that was made of their records, those two women, is what? Prostitution, prostitution, prostitution, prostitution. No kidding. Do they hold down a job anywhere? But the thing is why do we need to belittle them even more when they belittled themselves as was done in this room? To impeach by convictions, that's fair game, folks. But to belittle human beings, does it serve your purpose as opposed to embarrassing them." We have said that the prosecutor may comment on defense tactics that the jurors have witnessed themselves. Commonwealth v. Jackson, 428 Mass. 455 , 463 (1998), and cases cited. Defense counsel had gone to considerable lengths to degrade the witnesses and their lifestyles. It was not improper for the prosecutor to comment on this tactic. The prosecutor's reference to defense counsel's going beyond the "fair game" of impeaching witnesses was an attempt "to explain [the defense] tactic to the jury." Id. at 463-464.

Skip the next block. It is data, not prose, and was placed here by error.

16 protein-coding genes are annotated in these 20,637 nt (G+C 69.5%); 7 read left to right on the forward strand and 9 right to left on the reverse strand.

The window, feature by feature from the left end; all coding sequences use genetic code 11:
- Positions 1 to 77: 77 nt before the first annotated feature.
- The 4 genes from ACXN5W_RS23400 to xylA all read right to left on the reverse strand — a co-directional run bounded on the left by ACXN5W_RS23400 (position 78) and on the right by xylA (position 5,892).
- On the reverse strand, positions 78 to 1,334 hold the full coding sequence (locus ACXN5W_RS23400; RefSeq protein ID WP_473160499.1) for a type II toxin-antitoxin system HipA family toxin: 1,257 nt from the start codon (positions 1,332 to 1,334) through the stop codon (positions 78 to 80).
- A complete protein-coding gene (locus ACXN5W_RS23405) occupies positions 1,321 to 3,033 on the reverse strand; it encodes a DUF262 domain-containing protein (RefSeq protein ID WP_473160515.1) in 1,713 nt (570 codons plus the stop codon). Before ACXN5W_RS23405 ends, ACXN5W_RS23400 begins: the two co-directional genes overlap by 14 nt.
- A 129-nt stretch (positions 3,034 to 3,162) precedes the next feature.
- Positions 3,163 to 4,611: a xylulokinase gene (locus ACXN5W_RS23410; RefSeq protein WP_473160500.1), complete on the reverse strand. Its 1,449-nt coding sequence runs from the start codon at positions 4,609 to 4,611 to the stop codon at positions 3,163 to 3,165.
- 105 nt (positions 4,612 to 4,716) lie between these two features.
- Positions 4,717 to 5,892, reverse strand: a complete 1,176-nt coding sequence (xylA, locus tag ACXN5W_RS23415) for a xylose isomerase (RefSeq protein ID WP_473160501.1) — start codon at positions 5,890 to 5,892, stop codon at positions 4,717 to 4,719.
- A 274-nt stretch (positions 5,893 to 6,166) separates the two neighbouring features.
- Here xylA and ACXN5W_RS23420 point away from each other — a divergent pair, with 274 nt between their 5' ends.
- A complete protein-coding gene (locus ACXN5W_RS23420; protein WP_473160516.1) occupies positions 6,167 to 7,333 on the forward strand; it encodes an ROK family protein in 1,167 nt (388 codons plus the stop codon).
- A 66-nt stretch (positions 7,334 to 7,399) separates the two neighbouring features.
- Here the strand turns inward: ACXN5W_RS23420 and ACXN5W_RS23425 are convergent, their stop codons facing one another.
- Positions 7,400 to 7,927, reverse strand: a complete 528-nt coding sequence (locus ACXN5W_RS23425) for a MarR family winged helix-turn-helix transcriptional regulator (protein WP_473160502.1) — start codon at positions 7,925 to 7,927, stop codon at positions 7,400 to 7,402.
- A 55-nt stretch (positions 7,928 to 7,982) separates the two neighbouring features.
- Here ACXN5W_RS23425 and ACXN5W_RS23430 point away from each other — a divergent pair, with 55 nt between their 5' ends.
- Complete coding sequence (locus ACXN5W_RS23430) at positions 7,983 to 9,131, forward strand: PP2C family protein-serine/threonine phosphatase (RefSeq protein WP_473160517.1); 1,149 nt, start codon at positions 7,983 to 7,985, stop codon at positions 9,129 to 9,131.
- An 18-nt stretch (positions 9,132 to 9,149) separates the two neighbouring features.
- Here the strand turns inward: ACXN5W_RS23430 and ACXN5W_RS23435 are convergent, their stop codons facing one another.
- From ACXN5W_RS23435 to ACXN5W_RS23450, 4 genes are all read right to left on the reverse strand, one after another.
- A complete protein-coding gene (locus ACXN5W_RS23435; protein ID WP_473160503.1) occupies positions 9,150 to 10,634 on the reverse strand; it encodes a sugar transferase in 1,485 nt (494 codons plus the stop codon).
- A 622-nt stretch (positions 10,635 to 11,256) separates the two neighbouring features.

6. Jury instructions. A. Self-defense instruction. The defendant claims that the judge abused his discretion by declining to instruct the jury on the issue of self-defense and excessive use of force in self-defense. "A judge must instruct on self-defense in a homicide case if the evidence most favorable to the defendant warrants a reasonable doubt whether 'the defendant: (1) had reasonable ground to believe and actually did believe that he was in imminent danger of death or serious bodily harm, from which he could save himself only by using deadly force, (2) had availed himself of all proper means to avoid physical combat before resorting to the use of deadly force, and (3) used no more force than was reasonably necessary in all the circumstances of the case.' " Commonwealth v. Torres, 420 Mass. 479 , 492 (1995), quoting Commonwealth v. Curtis, 417 Mass. 619 , 632 (1994). The defendant maintains that there was sufficient evidence to meet these three requirements (evidence that "the shooter" had been threatened by Cabral and Peralta four to five days before the shooting and that Cabral and Peralta were armed at the time of the shooting). He argues that, even if there were an opportunity to leave the building before the shooting, the defendant's return with a gun might have been only to frighten the victims or protect himself if attacked. We disagree. As the judge stated, even when viewed in the light most favorable to the defendant, the evidence in the case did not support a self-defense instruction. There was no evidence that the defendant "availed himself of all proper means to avoid physi-